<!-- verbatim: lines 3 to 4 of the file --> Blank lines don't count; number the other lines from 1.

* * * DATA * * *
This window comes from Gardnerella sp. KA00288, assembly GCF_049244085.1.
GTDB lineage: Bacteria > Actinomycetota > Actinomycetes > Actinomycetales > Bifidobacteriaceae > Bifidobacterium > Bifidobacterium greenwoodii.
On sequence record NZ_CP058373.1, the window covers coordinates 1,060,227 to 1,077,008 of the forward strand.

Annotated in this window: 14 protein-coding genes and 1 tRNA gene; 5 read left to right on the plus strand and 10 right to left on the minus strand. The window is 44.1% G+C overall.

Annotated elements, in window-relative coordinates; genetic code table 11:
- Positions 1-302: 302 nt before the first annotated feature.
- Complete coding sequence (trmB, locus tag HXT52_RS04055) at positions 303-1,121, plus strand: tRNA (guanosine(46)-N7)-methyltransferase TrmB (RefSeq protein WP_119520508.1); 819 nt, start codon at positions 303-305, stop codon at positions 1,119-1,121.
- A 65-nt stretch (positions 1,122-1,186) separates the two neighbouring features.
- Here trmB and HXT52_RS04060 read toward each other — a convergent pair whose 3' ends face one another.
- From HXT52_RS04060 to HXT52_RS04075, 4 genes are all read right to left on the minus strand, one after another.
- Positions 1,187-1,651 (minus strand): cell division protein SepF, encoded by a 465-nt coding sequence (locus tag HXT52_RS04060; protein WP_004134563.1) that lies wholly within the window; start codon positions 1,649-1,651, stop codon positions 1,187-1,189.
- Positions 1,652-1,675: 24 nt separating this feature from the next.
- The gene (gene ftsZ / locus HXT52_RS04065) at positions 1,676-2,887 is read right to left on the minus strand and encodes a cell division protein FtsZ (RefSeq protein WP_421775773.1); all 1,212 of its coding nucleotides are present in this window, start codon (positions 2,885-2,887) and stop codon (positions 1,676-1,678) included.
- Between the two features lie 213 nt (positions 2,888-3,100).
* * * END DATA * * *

On sequence record NZ_CP058373.1, the window covers coordinates 1,060,227 to 1,077,008 of the forward strand.

Annotated in this window: 14 protein-coding genes and 1 tRNA gene; 5 read left to right on the plus strand and 10 right to left on the minus strand. The window is 44.1% G+C overall.